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Thrombosis and haemostasis

Impact of bridging with perioperative low-molecular-weight heparin on cardiac and bleeding outcomes of stented patients undergoing non-cardiac surgery.


PMID 26017898

Abstract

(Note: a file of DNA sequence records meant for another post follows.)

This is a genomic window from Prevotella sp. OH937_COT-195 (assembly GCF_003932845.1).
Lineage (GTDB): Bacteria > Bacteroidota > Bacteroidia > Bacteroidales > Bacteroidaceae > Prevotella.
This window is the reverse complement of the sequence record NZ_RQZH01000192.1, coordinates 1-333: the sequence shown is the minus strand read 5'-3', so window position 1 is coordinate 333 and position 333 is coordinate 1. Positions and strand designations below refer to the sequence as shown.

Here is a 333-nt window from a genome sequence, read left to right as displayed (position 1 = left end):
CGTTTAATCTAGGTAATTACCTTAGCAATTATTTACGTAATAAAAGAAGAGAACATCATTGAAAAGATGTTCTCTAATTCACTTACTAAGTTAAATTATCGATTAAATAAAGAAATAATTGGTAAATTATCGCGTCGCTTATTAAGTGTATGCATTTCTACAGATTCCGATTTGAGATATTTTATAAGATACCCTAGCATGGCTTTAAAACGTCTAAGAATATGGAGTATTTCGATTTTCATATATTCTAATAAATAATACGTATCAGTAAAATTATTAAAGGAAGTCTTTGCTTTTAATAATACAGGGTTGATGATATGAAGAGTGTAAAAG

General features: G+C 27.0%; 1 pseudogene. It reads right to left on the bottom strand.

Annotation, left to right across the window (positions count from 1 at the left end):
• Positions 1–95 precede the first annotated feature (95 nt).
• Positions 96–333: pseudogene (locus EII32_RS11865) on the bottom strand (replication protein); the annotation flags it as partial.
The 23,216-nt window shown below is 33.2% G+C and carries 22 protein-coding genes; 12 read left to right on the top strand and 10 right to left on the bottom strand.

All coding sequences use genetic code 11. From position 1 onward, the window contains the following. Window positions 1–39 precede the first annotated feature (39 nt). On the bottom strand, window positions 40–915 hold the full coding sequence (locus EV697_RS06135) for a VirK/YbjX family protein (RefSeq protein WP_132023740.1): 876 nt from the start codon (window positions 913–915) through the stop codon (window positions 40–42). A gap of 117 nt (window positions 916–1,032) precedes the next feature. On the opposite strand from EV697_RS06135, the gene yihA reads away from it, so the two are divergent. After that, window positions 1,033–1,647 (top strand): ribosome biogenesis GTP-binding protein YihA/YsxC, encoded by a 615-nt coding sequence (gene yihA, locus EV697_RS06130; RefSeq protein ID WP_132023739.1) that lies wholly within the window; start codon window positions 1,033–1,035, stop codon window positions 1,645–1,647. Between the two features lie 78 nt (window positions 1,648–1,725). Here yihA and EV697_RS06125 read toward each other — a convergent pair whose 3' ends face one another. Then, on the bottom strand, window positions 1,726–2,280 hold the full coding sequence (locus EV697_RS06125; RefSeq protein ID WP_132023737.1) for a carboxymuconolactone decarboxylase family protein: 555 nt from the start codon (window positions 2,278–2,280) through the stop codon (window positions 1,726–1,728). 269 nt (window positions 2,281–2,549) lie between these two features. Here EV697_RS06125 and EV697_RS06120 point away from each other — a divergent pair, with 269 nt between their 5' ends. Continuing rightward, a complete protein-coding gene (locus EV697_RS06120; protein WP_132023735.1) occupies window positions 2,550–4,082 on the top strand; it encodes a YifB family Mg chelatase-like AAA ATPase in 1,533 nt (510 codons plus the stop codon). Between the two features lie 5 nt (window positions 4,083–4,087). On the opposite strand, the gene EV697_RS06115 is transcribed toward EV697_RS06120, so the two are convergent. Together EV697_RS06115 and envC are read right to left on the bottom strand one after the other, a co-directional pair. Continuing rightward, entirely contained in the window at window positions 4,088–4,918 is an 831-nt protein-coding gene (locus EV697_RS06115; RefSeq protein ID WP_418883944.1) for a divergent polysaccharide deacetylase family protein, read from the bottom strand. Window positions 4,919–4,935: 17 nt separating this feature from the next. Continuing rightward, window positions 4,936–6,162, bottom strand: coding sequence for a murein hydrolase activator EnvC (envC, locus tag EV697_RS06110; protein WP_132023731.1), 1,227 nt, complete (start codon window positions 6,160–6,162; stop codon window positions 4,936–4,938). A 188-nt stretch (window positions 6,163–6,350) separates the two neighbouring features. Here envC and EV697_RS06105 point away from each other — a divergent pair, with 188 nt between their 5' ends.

When patients with coronary stents undergo non-cardiac surgery, bridging therapy with low-molecular-weight heparin (LMWH) is not infrequent in clinical practice. However, the efficacy and safety of this approach is poorly understood. This was a retrospective analysis of patients with coronary stent(s) on any antiplatelet therapy undergoing non-cardiac surgery between March 2003 and February 2012. The primary efficacy endpoint was the 30-day incidence of major adverse cardiac or cerebrovascular events (MACCE), defined as the composite of cardiac death, myocardial infarction, acute coronary syndrome leading to hospitalisation, or stroke. The primary safety endpoint was the 30-day composite of Bleeding Academic Research Consortium (BARC) bleedings ≥ 2. Among 515 patients qualifying for the analysis, LMWH bridging was used in 251 (49 %). At 30 days, MACCE occurred more frequently in patients who received LMWH (7.2 % vs 1.1 %, p=0.001), driven by a higher rate of myocardial infarction (4.8 % vs 0 %, p< 0.001). This finding was consistent across several instances of statistical adjustment and after the propensity matching of 179 pairs. Patients bridged with LMWH also experienced a significantly higher risk of BARC bleedings ≥ 2 (21.9 % vs 11.7 %, p=0.002) compared to those who were not, which remained significant across different methods of statistical adjustment and propensity matching. In conclusion, LMWH bridging in patients with coronary stents undergoing surgery is a common and possibly harmful practice, resulting in worse ischaemic outcomes at 30 days, and a significant risk of bleeding.